After 44 seasons and 3,351 games behind the microphone as the voice of the Los Angeles Kings, Bob Miller has called it a career in the broadcast booth after suffering some serious health issues – he has had quadruple-bypass surgery and suffered two strokes over the course of the last year.
Miller, 78, who was always one of the most welcoming and friendly radio guys when it came to visiting broadcasters and writers, be it back in the days of the old Great Western Forum or more recently at Staples Center, had, to understate, a helluva good run in Tinseltown as the Kings’ play-by-play man, most recently with partner Jim Fox. If you can’t put a face to the name, you might know Miller from this clip. That blooper aside, he’s left big shoes to fill.
There’ll be a long list of people wanting the job – that goes without saying because it’s a plum gig in one of the biggest media centres in the U.S. – and one of the people who is in the mix, from what I understand, is Edmonton Oilers’ play-by-play man Jack Michaels, who has been manning the microphone with the Oilers since the 2010-11 season.
Michaels, a native of Pennsylvania who took over the call in Edmonton from Rod Phillips, is one of several broadcasters who worked games in place of Miller late in the season. Michaels did play-by-play of a game between the Kings and the Arizona Coyotes April 2. Jon Rosen also did a game, as did analyst Daryl Evans. In other words, Michaels was in some select company.
IS JACK A FIT IN TINSELTOWN?
Former Dallas Stars play-by-play man Ralph Strangis, who worked in tandem for years and years with Daryl Reaugh during his 25-year run in the Lone Star State, did most of the Kings’ broadcasts in place of Miller during the last two months of the season. He’s likely one of the frontrunners for the job, but there will be plenty of competition, including Michaels.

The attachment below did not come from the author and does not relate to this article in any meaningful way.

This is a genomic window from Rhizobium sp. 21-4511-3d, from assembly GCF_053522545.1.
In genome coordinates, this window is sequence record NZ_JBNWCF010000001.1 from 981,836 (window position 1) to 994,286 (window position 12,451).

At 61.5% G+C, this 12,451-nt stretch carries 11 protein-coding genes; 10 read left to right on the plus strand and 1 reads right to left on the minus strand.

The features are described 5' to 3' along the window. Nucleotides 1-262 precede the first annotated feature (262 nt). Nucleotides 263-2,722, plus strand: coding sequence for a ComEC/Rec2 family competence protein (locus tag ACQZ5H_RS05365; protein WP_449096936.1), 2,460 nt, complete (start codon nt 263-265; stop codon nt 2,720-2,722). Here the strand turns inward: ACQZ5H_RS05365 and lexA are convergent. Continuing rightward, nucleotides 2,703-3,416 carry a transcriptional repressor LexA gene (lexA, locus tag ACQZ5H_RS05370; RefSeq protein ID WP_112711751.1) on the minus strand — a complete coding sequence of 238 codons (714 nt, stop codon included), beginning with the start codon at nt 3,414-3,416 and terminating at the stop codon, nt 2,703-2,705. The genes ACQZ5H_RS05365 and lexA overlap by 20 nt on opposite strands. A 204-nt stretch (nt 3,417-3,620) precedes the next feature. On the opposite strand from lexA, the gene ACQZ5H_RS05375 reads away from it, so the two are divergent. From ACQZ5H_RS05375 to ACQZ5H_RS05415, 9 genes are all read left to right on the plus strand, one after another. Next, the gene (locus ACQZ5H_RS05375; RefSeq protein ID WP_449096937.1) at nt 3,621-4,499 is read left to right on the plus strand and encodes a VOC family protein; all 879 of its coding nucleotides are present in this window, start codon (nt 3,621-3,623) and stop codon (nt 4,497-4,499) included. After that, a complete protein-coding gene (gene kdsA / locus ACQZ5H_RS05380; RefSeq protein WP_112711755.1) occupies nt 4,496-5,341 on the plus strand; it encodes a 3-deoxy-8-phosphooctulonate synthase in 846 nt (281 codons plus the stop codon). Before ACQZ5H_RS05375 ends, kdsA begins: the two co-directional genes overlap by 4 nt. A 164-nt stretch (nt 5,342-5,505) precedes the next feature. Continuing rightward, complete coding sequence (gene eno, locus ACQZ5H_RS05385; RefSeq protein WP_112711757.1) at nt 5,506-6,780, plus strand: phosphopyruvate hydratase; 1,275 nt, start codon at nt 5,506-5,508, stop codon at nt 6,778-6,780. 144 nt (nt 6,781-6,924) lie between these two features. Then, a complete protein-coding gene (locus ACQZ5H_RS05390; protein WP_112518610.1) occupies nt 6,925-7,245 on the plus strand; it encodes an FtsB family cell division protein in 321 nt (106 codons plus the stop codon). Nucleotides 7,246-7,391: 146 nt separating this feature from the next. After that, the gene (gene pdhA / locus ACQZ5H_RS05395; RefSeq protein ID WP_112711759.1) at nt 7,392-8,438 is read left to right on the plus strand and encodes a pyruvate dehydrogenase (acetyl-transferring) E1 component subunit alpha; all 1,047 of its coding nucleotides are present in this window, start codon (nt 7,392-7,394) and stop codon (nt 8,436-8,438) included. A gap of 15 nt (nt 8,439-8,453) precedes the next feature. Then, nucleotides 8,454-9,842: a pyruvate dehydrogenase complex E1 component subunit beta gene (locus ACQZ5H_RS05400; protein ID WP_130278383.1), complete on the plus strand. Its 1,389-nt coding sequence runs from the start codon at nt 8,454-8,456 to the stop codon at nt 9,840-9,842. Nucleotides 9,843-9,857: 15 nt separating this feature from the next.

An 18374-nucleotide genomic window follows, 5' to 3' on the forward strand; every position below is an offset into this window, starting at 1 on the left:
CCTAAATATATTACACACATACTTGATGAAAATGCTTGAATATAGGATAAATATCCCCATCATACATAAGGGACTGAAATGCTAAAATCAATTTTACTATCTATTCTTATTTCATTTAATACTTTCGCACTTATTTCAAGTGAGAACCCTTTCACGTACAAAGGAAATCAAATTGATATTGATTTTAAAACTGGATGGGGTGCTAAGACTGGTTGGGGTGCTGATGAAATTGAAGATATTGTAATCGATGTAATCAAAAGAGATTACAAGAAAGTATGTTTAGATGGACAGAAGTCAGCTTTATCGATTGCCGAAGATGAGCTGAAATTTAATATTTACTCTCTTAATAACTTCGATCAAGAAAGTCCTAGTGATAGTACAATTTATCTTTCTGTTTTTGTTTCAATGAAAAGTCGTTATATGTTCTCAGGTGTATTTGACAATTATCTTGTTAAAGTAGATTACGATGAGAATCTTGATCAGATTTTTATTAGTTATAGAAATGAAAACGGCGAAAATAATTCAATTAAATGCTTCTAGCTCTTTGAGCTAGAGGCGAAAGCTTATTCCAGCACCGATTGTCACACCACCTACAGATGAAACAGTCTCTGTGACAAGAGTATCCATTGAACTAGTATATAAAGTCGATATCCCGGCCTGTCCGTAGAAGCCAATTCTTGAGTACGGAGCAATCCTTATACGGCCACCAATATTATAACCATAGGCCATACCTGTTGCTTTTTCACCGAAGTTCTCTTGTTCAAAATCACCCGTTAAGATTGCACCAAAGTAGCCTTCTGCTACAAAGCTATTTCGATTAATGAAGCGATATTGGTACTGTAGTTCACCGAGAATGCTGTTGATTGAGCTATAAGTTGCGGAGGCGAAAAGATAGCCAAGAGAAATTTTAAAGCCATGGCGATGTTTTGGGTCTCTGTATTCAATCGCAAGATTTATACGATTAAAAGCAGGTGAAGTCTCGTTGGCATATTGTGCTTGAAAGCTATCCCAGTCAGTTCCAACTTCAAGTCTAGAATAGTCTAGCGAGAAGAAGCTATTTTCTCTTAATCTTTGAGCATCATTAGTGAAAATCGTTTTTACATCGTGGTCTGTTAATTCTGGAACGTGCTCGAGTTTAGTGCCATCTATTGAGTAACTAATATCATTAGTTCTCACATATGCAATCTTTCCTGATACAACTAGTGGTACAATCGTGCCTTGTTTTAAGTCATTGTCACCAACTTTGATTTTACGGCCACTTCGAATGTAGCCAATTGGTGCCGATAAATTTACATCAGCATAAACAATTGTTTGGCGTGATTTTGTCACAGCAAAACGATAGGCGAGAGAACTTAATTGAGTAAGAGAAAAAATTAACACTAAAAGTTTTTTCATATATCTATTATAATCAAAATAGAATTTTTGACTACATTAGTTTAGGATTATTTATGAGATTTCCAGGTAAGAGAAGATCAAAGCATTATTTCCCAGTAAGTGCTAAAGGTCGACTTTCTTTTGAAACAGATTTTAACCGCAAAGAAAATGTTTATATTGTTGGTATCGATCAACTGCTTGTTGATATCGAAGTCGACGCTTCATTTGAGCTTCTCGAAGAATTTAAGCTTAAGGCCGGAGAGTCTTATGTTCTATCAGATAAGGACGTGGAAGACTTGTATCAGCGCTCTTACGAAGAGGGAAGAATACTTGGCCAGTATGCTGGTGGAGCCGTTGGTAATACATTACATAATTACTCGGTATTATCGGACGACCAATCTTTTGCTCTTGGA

“I’m interested in the Kings job, but if that doesn’t happen I’m open to whatever is next,” said Strangis, who exchanged texts with me recently. “They have a lot of qualified candidates and I respect their process. That’s sort of my mantra. I’ve really been philosophical about this stuff. I have a lot of different things that interest me.”
Michaels certainly paid his dues before landing the job in Edmonton. He worked more than 900 games in the minors — in Colorado Springs of the West Coast Hockey League and the Anchorage Aces of the East Coast Hockey League — before taking over from Phillips alongside analyst Bob Stauffer with the Oilers on rights holder 630-CHED.
“There’s a number of guys like myself who’ve been at this a number of years and, in my case, the joke was ‘Am I going to get to the NHL before I hit 1,000 minor-league games?’ I did and I beat it by 81 games,” Michaels said after being hired in 2010. “Took me 919 games, but there’s a lot of talented people out there, lots gunning for this job, and I’d be lying to you if I said I wasn’t proud to be chosen.”
While Jack’s revved-up on-air style took some time for me to warm up to — more than anything because I had listened to Phillips call Oiler games for the last 20 years of his esteemed 37-year career through five Stanley Cups — he’s grown on me over the last couple seasons. He and Stauffer are a very solid tandem now. I’m not sure how far up the Kings’ short-list Michaels will be when all the names are in, but I bet he’s on it. Stay tuned.
THAT NEW GUY
I’ve got to say that I’ve really enjoyed listening to the Jason Gregor Show on TSN 1260 these last couple of weeks now that former Oiler Jason Strudwick has taken over the co-hosting chair I occupied for nine years. Strudwick, who left a gig on Dinner TV to partner with Gregor, took over from yours truly May 1.
Gregor and Strudwick are good friends and the on-air chemistry is unquestionable. It adds a lot of zip to the show. The chirps flow, most of them based on Strudwick’s hair weave, and it’s impossible not to get caught up in Struddy’s Mr. Ed laugh and listening to him pronounce names as we’ve never heard them pronounced before.
I’m grateful for the nine-year run with Gregor. That’s forever in the ever-changing radio business. Let’s be honest here, I was never a radio guy, I was a monotone newspaper guy who got his first shot doing radio from Stauffer back in the TEAM 1260 days in 2007. Gregor took me on when he took over the afternoon slot and let me drone on and on for almost a decade before wising up and getting somebody else who is actually good at it. Thanks, Jason.
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